Three Possible Arguments to Counter a ‘Late’ PAR Dismissal
Filing a petition for administrative review (PAR) with the Division of Housing and Community Renewal (DHCR) can be one of the most important dollars-and-cents steps you take. That's especially true if you're using the PAR to appeal a rent-cut order, a rent-overcharge decision, or the denial of a rent hike application. So nothing could be worse than having your PAR dismissed without even being heard, simply because the DHCR says it wasn't filed on time. In some instances, the PAR may actually have been filed on time. Or the owner may have been forced to file the PAR late because of some DHCR error.
In this situation, you don't have to just accept a costly and unfair dismissal of your PAR. We've come across three arguments that have been used to successfully appeal an unfair dismissal. By making these arguments in your PAR, you may convince the DHCR to accept a PAR that you're filing late. If the DHCR dismisses your PAR as late, you can use these arguments when you request reconsideration of the order or file a court appeal.
File PAR Within 35 Days
A PAR is the form (DHCR Form RAR-2) you file with the DHCR when you want to appeal an unfavorable order handed down by a District Rent Administrator (DRA). DRAs are the first level at the DHCR in deciding tenant complaints as well as owner applications.
The form is available at Rent Offices, by mail upon telephone request to the Rent Information Line, and at www.nyshcr.org/rent. A copy of the order being appealed must be included. The petition must specify the alleged errors and list the issues upon which the order should be reviewed. The scope of review in the PAR proceeding is generally limited to the facts or evidence presented to the Rent Administrator, which must also be raised in the PAR.
A PAR must be filed within 35 days after the Rent Administrator's order is issued and not the date your receive the order. If you hand-deliver the PAR, it must get to the DHCR on or before the 35th day after the order was issued. If you mail the PAR, it must be postmarked on or before the 35th day. If the 35-day filing period ends on a Saturday, Sunday, or legal holiday, the deadline is extended to the next business day.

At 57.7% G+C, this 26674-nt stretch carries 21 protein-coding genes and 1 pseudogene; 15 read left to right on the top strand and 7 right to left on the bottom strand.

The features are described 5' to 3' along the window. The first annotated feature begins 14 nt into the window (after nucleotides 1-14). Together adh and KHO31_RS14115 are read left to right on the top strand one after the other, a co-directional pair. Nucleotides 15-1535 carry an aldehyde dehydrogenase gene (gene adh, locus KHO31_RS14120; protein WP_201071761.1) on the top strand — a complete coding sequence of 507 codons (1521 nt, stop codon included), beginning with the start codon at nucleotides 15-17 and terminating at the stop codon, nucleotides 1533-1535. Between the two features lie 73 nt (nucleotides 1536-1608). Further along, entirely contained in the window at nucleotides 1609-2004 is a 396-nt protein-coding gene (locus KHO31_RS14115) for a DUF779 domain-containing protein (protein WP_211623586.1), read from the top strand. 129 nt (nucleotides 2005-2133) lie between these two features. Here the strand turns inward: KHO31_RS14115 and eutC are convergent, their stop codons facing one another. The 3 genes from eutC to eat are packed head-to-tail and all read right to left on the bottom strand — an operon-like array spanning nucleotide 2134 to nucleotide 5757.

If you try to file a PAR after this 35-day period has passed, the DHCR will generally dismiss it for being late—unless you can make a convincing argument against dismissal in your PAR. If the DHCR dismisses a PAR, you can either accept defeat and abide by the DHCR's order or fight the dismissal.
When the DHCR receives a completed PAR, the Office of Rent Administration will send a copy to all other affected parties with a form allowing each party to respond to the DHCR within 20 days from the date of mailing of a copy of the PAR by the DHCR. A copy of such response to the PAR will be served by the DHCR upon the adverse party. The DHCR will also send other submissions, with an opportunity to comment, to adversely affected parties, as warranted. The DHCR will then review the PAR and the submissions, request additional information as necessary, and make a determination. Then the DHCR will inform all parties to the PAR of the legal and factual basis for the determination.
THREE WINNING ARGUMENTS
Check to see if any of these arguments apply to your situation. If one does, you may be able to use it to explain why you're filing late, and get the DHCR to accept your PAR as filed on time instead of dismissing it. If your PAR has already been dismissed, you may be able to use one of the arguments to get the dismissal overturned and your PAR reinstated.
Argument #1: PAR Filed on Time
You may have filed the PAR within the 35-day period, but for some reason (for instance, the DHCR misplaced the PAR) the DHCR rules that it wasn't filed on time and dismisses it. If you can prove that you filed the PAR on time, you should be able to get it reinstated. Here's the best proof to have, listed in order of preference, if you need to show you filed the PAR on time, says attorney Peter Schwartz:
A copy of the PAR, date-stamped by the DHCR;
A certified mail return receipt, signed by a DHCR official; or
An official Post Office receipt for certified mail.